A pancreatic cancer drug discovered in professors Paul Bingham and Zuzana Zachar’s lab in the Department of Biochemistry and Cell Biology at Stony Brook University has now entered Phase III, or multi-center testing stage.
During the multi-center testing stage, the drug will be tested among qualifying patients in clinical research centers nationwide, including Stony Brook Cancer Center. The trial will use a combination of FOLFIRINOX and CPI-613 — a partial inhibitor of the tricarboxylic acid (TCA) cycle, a pathway used in the mitochondria for glucose metabolism — in metastatic pancreatic cancer patients. Dr. Minsig Choi, an attending physician who specializes in gastrointestinal medical oncology, is the principal investigator of the trial.
FOLFIRINOX is a chemotherapy regimen that uses multiple drugs to kill cancer cells. The use of CPI-613, a lipoate analog — a chemically equivalent compound similar to one of the intermediates in the TCA cycle — may increase the vulnerability of cancer cells to traditional chemotherapy regimens by inhibiting cancer cells’ almost “addictive” use of the TCA cycle, Choi explained. Thus, combinational therapy may improve life expectancy for patients.
“While normal cells can use other pathways when the TCA cycle is inhibited, cancer cells are more sensitive to changes in the TCA cycle,” Choi said.
According to Choi, metastatic pancreatic cancer is one of the most difficult forms of cancer to tackle. Stage one and stage two pancreatic cancer can often be treated surgically and followed with chemotherapy regimens. Patients who forgo treatment live up to three months after a diagnosis has been made. According to Columbia University’s Pancreas Center website, the percentage of patients with metastatic pancreatic cancer who live past five years sits at 2.4%.
With traditional chemotherapy regimens, patients can live up to one year. However, Phase I and Phase II clinical trial results of FOLFIRINOX and CPI-613 has pushed patient life expectancy past the 20-month mark, post initial diagnosis, according to Choi.
“The Phase I/II trial had 17 evaluable patients,” Bingham wrote in an email. “Though this is a relatively small number, the effects were so large that we had adequate statistical power to motivate the Phase III trials now underway.”
To advance a drug to Phase III status is no simple task. Decades of bench research showing the efficacy and potency of a drug are often required before a drug can be developed for clinical trials. CPI-613’s discovery can be traced back to Bingham and Zachar’s laboratory. Having worked for the past 18-20 years in the field of cancer research, their last seven years heavily focused on discovering the mechanisms behind CPI-613.
According to Bingham, finding ways to preferentially kill cancer cells over normal cells can be quite difficult. The mitochondria — an organelle within cells that metabolizes glucose, among other things — houses many metabolic pathways that can potentially be targeted.
CPI-613, an inhibitor of a key enzyme in the TCA cycle, can be used to “lie to this machinery, making it think that there is too much carbon going through the enzyme and that it should shut the enzyme off,” Bingham said.
By inhibiting the TCA cycle, many other metabolic pathways that use this cycle cease to function, thus shutting down mitochondrial metabolism.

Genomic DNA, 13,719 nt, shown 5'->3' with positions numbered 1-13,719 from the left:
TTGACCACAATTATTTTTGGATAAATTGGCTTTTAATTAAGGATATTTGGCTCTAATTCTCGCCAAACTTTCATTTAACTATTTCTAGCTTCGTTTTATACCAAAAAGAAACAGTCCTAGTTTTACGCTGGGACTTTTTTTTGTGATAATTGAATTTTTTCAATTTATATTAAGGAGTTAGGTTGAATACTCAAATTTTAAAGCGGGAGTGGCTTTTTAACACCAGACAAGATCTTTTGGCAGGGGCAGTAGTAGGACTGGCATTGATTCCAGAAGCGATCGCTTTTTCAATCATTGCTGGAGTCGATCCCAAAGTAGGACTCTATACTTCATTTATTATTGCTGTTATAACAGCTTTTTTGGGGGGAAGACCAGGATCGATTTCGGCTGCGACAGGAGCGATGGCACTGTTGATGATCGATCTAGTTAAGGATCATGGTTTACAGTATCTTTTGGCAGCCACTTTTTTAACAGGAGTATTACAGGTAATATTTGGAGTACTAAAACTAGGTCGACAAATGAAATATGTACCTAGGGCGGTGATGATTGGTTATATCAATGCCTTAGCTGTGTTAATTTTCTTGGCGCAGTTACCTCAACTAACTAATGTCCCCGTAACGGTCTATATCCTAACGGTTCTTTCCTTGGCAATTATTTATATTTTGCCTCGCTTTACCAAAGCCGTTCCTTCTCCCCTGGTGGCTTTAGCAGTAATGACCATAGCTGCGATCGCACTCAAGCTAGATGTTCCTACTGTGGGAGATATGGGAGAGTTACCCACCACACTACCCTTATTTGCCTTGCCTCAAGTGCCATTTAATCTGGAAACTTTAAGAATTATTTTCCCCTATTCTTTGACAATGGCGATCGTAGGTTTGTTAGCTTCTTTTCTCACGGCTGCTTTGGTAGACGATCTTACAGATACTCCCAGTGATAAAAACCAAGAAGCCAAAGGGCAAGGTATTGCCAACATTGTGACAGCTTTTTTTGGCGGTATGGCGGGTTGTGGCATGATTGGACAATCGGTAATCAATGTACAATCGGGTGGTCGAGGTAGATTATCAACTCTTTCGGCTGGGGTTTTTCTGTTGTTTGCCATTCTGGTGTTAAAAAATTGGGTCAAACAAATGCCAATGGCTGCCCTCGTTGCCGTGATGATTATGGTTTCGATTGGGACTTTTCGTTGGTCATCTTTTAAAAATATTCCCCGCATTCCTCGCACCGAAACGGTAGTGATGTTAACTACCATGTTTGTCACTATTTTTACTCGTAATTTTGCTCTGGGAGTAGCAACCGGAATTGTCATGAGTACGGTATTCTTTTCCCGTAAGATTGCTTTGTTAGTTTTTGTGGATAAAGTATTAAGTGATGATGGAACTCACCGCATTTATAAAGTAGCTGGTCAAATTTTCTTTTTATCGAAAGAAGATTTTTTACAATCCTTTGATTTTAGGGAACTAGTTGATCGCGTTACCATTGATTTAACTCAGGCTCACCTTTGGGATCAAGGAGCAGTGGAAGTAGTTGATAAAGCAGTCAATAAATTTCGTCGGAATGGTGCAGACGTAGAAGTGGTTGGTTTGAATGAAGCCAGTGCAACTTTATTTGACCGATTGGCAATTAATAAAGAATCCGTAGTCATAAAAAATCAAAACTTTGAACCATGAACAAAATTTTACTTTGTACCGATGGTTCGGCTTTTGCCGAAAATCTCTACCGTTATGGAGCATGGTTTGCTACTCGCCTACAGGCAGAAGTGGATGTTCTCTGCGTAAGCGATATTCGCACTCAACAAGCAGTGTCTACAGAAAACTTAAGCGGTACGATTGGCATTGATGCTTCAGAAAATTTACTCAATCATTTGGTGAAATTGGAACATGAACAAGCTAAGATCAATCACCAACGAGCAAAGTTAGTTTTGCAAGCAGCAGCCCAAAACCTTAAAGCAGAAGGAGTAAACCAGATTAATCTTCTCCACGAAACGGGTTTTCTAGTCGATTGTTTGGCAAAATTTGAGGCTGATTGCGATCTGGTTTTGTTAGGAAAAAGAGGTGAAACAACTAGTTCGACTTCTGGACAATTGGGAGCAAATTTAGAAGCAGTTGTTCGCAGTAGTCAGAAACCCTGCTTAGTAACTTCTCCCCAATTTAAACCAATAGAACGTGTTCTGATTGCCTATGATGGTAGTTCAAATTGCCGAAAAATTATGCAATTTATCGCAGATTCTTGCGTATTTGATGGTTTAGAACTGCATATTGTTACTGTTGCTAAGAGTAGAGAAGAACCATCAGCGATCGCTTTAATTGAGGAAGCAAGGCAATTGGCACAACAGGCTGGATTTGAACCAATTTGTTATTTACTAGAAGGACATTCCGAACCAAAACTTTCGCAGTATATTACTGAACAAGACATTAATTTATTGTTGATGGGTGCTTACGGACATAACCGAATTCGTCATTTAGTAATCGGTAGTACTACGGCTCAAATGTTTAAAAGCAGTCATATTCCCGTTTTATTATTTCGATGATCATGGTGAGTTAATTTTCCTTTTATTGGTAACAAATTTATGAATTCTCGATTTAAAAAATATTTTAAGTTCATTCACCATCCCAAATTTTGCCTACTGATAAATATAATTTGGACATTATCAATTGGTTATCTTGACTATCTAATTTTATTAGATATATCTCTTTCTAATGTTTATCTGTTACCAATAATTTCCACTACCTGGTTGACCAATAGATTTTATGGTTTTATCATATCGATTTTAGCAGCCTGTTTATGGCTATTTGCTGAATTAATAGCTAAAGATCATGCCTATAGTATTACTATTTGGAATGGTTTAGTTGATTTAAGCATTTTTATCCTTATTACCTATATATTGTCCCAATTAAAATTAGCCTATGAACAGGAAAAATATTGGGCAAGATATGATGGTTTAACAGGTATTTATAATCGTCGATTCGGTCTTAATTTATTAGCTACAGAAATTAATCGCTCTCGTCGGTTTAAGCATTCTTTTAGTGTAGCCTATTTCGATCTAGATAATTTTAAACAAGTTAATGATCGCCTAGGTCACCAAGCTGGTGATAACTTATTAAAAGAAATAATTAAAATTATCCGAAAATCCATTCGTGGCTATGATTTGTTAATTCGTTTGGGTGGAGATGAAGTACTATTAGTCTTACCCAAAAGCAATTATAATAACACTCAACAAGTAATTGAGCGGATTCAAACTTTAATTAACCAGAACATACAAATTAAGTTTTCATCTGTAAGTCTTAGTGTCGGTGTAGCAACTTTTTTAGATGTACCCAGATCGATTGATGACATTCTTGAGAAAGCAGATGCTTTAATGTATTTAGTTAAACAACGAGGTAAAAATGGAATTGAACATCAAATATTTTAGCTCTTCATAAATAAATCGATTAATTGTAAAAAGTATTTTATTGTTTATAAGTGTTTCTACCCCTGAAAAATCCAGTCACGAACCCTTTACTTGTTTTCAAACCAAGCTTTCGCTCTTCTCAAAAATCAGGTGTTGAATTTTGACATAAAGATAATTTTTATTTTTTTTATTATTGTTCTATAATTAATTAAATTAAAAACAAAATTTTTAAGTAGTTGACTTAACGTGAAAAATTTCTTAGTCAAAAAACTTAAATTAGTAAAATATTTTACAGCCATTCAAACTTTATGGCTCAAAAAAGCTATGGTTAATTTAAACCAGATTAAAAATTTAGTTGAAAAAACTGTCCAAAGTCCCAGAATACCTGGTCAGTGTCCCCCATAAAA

“Attacking the TCA cycle in this way is a uniquely potent way to attack cancer metabolism,” Bingham said. “CPI-613 is preferential in attacking tumor cell mitochondria, while mostly leaving normal mitochondria alone.”
Dr. Jingfang Ju of the Pathology Department at the Renaissance School of Medicine, who has spent the last decade in cancer research, agrees that this approach may be effective.
“Cancer cells are addicted to glucose more so than normal cells,” he said. “That creates a therapeutic window. Thus, you can preferentially eliminate cancer cells and normal cells. However, there is potential for some normal cells to be impacted.”
Ju’s laboratory uses technology to manipulate microRNA, or double stranded RNA, which can modulate a host of gene targets within the cell. Modulation can include increasing or suppressing the activity of genes that have been implicated in cancer. His lab has demonstrated that manipulating the code of microRNA to target genes involved in cancer can be both potent and effective in reducing the toxicity of cancer in a mouse model. The Ju lab’s microRNA technology has been licensed to Curamir Therapeutics, which will develop the drug for further testing in patients.
Both Ju and Bingham have advanced a drug from discovery at the lab bench to pharmaceutical development. According to the Association of Medical Colleges’ website, basic scientists provide the foundational knowledge which lies at the crux of solving real-life problems, — like cancer.
“This is a dream for basic scientists,” Ju said. “We work on research. Our ultimate dream is to impact patient care.”
Bingham expressed a similar line of thought.
“As a basic scientist, you hope that what you do may impact human welfare,” he said. “I still remember when I met the first patients whose lives were prolonged by [CPI-613]. It was pretty amazing.”
Though pancreatic cancer is fatal, extending life expectancy may mean a mother getting to see her daughter walk down the aisle on her wedding, Choi said, recounting one of his patients’ experiences.
“To young people, extending life for six or eight months may be just another number, but for the actual physician taking care of that patient, that small number could still mean a lot [for patients],” Choi said.
“If this drug is effective in pancreatic cancer, it’s going to be very effective in other diseases as well, including colon cancer, breast cancer, prostate cancer,” Choi said. “The potential for this drug is pretty good.”
Ju agreed with this assessment.
“It’s very possible that this treatment, if successful, can be translated to other tumor types,” he said.